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United States Department of Agriculture

Agricultural Research Service

USDA Scientists Turn Hide-Tanning Waste into High-Value Products / November 23, 1998 / News from the USDA Agricultural Research Service

Chemists look at material shaved from the underside of hides.

USDA Scientists Turn Hide-Tanning Waste into High-Value Products

By Doris Stanley
November 23, 1998

WASHINGTON, Nov. 23, 1998--Using a common laundry detergent enzyme, U.S. Department of Agriculture researchers are turning shavings from cattle hide tanning into a high-value protein that can be used in a range of products, such as adhesives and packaging films, Agriculture Secretary Dan Glickman announced today.

“This is an innovative process that puts to good use a waste product that now must be hauled off to landfills at a price,” Glickman said. “It is a discovery that is good for our environment and our economy.”

From 100 pounds of cattle hides, a tanner gets only 50 pounds of leather--and 50 pounds of waste. Tanners use non-toxic chromium-III sulfate in tanning hides into leather. Then they shave the bottom sides of chromium-tanned hides to give them a uniform thickness. Each year, about 60,000 metric tons of shavings end up as waste bound for landfills.

Agricultural Research Service chemists Maryann Taylor, Eleanor Brown and William Marmer were able to break down the chrome shavings with alkaline protease, an enzyme from a common laundry detergent. The researchers’ first product was a low-value protein hydrolysate that can be used in fertilizer. By modifying the process, they produced a high-value grade of gelatin protein that is ideal for making adhesives, industrial films for packaging, and encapsulating agents for industrial and agricultural chemicals. The higher-grade product is equal--and, in some cases, superior--to commercially produced gelatins. The scientists have been granted two patents for their research.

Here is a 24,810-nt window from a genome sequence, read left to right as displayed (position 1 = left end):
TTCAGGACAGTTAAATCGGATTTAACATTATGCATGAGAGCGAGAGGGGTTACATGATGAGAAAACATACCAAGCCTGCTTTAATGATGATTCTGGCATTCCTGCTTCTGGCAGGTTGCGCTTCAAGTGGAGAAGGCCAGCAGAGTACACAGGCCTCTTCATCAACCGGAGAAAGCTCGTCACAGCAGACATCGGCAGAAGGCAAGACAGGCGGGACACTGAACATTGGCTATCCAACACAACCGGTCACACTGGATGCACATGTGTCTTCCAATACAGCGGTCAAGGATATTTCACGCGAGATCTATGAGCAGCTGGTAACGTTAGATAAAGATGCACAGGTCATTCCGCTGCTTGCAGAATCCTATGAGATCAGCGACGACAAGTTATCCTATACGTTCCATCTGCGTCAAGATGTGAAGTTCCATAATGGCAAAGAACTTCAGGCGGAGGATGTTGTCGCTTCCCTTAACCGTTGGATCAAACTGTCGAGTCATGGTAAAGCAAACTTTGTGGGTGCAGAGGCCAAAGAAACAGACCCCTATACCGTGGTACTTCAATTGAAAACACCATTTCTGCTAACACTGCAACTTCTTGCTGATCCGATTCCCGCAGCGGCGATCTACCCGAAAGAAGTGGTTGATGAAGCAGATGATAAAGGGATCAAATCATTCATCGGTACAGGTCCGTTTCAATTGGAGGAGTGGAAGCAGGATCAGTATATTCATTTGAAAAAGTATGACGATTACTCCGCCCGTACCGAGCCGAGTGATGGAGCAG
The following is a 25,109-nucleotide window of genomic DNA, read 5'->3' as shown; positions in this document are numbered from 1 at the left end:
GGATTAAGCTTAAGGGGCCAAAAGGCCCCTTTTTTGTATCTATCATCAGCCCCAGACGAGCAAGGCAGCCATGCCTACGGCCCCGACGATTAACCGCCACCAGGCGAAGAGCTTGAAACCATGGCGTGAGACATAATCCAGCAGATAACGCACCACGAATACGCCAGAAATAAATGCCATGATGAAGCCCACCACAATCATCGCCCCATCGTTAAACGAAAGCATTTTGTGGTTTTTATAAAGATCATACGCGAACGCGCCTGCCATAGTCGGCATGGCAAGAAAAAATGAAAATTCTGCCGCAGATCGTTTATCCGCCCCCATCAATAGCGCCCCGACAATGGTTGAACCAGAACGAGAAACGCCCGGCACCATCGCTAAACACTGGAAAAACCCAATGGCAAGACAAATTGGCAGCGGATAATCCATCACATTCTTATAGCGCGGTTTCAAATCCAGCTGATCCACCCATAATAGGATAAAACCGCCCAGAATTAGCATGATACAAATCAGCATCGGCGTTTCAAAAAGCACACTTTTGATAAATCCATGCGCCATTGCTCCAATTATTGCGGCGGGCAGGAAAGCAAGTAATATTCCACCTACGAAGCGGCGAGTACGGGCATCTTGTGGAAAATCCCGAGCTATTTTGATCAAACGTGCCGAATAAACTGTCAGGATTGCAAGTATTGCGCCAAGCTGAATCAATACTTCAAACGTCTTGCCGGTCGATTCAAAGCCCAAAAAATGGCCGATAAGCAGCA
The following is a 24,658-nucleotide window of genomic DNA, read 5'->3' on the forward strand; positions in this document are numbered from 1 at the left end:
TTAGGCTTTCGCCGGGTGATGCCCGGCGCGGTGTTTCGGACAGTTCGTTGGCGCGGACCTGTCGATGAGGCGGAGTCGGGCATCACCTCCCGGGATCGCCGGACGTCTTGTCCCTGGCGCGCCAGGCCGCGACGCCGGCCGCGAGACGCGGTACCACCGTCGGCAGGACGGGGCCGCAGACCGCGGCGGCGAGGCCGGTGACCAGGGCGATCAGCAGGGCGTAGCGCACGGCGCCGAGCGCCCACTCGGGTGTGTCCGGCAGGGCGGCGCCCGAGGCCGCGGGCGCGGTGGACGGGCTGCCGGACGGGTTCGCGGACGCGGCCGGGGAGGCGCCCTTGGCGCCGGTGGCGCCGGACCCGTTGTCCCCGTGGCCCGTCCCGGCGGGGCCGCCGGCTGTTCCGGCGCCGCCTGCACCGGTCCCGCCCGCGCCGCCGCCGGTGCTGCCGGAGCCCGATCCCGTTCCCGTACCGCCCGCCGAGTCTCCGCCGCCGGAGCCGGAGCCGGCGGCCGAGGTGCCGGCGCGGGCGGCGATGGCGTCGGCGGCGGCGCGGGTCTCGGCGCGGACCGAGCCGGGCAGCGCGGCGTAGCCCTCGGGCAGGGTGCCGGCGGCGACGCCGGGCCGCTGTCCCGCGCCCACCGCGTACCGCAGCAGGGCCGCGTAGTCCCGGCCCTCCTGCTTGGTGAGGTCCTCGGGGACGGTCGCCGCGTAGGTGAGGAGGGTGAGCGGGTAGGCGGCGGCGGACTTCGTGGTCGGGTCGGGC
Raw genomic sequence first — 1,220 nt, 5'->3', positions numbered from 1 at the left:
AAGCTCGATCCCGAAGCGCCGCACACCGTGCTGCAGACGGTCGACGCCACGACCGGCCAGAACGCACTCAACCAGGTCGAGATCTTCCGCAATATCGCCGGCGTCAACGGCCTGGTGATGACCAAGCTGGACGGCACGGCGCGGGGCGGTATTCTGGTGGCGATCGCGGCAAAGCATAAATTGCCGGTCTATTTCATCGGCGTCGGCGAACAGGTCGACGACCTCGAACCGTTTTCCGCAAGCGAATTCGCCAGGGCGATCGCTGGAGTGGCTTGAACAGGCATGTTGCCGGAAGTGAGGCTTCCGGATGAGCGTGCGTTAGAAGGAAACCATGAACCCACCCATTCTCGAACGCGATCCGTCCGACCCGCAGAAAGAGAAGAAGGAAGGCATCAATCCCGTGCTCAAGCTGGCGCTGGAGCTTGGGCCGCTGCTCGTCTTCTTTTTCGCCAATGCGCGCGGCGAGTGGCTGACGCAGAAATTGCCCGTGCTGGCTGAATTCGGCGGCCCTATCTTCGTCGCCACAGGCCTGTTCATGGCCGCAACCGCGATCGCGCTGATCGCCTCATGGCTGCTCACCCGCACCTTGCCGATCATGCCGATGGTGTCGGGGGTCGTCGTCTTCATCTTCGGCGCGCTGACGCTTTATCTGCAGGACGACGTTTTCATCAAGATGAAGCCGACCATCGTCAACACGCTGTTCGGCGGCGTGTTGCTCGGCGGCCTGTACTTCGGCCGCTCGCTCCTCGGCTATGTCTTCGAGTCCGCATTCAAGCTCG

Taylor also purified the chromium left over after the proteins were removed and reused it as an agent in the tanning process. The quality of leather produced was comparable to that of commercially tanned leather. She even found a way to recycle the enzyme used to liberate the proteins.

ARS, USDA’s chief research agency, operates a pilot tanning plant, the only public facility of its kind in the United States, at its Eastern Regional Research Center in Wyndmoor, Pa.

Scientists from Spain collaborated on part of the research. A modified version of the process is now being used in a tannery in the Czech Republic. ARS has also signed a cooperative agreement with ATO-DLO, a Dutch institution, to develop applications for the protein products.

More information about the research is available on the World Wide Web at:

http://www.ars.usda.gov/is/AR/archive/nov98/tan1198.htm

Scientific contact: The scientists at the Hides, Lipids, and Wool Research Unit, Eastern Regional Research Center, Wyndmoor, Pa. William N. Marmer, phone (215) 233-6585, wmarmer@arserrc.gov; Maryann M. Taylor, phone (215) 233-6435, mtaylor@arserrc.gov; Eleanor M. Brown, phone (215) 233-6481, ebrown@arserrc.gov

Last Modified: 5/16/2014
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